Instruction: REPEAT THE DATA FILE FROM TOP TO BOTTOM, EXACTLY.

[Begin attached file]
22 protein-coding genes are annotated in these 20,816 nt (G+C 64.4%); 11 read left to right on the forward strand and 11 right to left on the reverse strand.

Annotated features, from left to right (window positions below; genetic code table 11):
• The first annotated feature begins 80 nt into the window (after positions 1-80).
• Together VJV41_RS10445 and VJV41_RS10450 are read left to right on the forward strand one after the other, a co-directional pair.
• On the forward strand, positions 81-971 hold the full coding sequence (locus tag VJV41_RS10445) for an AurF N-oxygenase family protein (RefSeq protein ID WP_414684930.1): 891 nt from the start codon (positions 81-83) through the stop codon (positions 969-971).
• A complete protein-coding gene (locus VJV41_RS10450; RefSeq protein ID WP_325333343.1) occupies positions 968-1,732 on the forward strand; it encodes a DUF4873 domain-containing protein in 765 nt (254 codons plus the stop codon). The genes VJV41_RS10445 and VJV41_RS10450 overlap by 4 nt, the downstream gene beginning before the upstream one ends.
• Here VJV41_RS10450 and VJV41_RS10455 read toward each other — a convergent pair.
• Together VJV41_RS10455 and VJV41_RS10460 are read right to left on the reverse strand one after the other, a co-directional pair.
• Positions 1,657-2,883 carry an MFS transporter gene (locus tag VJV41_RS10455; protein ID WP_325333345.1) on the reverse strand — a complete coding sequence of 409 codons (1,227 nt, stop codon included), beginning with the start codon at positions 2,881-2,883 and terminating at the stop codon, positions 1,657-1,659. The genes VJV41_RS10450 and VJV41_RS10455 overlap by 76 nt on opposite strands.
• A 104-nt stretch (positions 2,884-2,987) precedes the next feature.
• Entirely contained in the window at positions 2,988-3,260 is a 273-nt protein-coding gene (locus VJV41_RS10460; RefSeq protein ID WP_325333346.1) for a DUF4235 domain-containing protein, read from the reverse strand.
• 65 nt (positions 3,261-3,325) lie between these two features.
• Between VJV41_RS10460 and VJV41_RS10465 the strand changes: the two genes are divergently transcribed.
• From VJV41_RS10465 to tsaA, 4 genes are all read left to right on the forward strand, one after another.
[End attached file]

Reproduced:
22 protein-coding genes are annotated in these 20,816 nt (G+C 64.4%); 11 read left to right on the forward strand and 11 right to left on the reverse strand.

Annotated features, from left to right (window positions below; genetic code table 11):
• The first annotated feature begins 80 nt into the window (after positions 1-80).
• Together VJV41_RS10445 and VJV41_RS10450 are read left to right on the forward strand one after the other, a co-directional pair.
• On the forward strand, positions 81-971 hold the full coding sequence (locus tag VJV41_RS10445) for an AurF N-oxygenase family protein (RefSeq protein ID WP_414684930.1): 891 nt from the start codon (positions 81-83) through the stop codon (positions 969-971).
• A complete protein-coding gene (locus VJV41_RS10450; RefSeq protein ID WP_325333343.1) occupies positions 968-1,732 on the forward strand; it encodes a DUF4873 domain-containing protein in 765 nt (254 codons plus the stop codon). The genes VJV41_RS10445 and VJV41_RS10450 overlap by 4 nt, the downstream gene beginning before the upstream one ends.
• Here VJV41_RS10450 and VJV41_RS10455 read toward each other — a convergent pair.
• Together VJV41_RS10455 and VJV41_RS10460 are read right to left on the reverse strand one after the other, a co-directional pair.
• Positions 1,657-2,883 carry an MFS transporter gene (locus tag VJV41_RS10455; protein ID WP_325333345.1) on the reverse strand — a complete coding sequence of 409 codons (1,227 nt, stop codon included), beginning with the start codon at positions 2,881-2,883 and terminating at the stop codon, positions 1,657-1,659. The genes VJV41_RS10450 and VJV41_RS10455 overlap by 76 nt on opposite strands.
• A 104-nt stretch (positions 2,884-2,987) precedes the next feature.
• Entirely contained in the window at positions 2,988-3,260 is a 273-nt protein-coding gene (locus VJV41_RS10460; RefSeq protein ID WP_325333346.1) for a DUF4235 domain-containing protein, read from the reverse strand.
• 65 nt (positions 3,261-3,325) lie between these two features.
• Between VJV41_RS10460 and VJV41_RS10465 the strand changes: the two genes are divergently transcribed.
• From VJV41_RS10465 to tsaA, 4 genes are all read left to right on the forward strand, one after another.